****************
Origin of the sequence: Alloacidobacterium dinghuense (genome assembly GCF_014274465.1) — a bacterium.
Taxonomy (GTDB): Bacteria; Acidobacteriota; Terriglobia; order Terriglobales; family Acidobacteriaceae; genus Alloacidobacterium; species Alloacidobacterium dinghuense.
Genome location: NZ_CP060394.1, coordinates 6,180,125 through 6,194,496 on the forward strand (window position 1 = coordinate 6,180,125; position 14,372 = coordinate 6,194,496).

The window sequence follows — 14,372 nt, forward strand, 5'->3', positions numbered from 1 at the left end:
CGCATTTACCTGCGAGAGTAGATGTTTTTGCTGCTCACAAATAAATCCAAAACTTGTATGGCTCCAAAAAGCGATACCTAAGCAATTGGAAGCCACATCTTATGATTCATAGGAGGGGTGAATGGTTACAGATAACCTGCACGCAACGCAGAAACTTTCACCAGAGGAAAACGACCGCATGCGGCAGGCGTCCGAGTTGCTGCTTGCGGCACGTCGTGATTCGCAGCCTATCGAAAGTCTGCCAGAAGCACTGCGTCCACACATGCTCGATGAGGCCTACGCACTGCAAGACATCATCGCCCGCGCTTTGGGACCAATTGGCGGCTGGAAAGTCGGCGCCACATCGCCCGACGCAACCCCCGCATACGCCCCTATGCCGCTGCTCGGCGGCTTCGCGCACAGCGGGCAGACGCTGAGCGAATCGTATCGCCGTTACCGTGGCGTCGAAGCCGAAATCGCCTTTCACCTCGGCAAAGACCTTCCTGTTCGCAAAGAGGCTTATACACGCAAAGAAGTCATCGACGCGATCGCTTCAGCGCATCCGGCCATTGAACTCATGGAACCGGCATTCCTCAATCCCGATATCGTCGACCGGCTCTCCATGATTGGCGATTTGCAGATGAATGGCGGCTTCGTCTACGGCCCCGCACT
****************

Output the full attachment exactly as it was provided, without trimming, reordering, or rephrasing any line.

Origin of the sequence: Alloacidobacterium dinghuense (genome assembly GCF_014274465.1) — a bacterium.
Taxonomy (GTDB): Bacteria; Acidobacteriota; Terriglobia; order Terriglobales; family Acidobacteriaceae; genus Alloacidobacterium; species Alloacidobacterium dinghuense.
Genome location: NZ_CP060394.1, coordinates 6,180,125 through 6,194,496 on the forward strand (window position 1 = coordinate 6,180,125; position 14,372 = coordinate 6,194,496).

The window sequence follows — 14,372 nt, forward strand, 5'->3', positions numbered from 1 at the left end:
CGCATTTACCTGCGAGAGTAGATGTTTTTGCTGCTCACAAATAAATCCAAAACTTGTATGGCTCCAAAAAGCGATACCTAAGCAATTGGAAGCCACATCTTATGATTCATAGGAGGGGTGAATGGTTACAGATAACCTGCACGCAACGCAGAAACTTTCACCAGAGGAAAACGACCGCATGCGGCAGGCGTCCGAGTTGCTGCTTGCGGCACGTCGTGATTCGCAGCCTATCGAAAGTCTGCCAGAAGCACTGCGTCCACACATGCTCGATGAGGCCTACGCACTGCAAGACATCATCGCCCGCGCTTTGGGACCAATTGGCGGCTGGAAAGTCGGCGCCACATCGCCCGACGCAACCCCCGCATACGCCCCTATGCCGCTGCTCGGCGGCTTCGCGCACAGCGGGCAGACGCTGAGCGAATCGTATCGCCGTTACCGTGGCGTCGAAGCCGAAATCGCCTTTCACCTCGGCAAAGACCTTCCTGTTCGCAAAGAGGCTTATACACGCAAAGAAGTCATCGACGCGATCGCTTCAGCGCATCCGGCCATTGAACTCATGGAACCGGCATTCCTCAATCCCGATATCGTCGACCGGCTCTCCATGATTGGCGATTTGCAGATGAATGGCGGCTTCGTCTACGGCCCCGCACT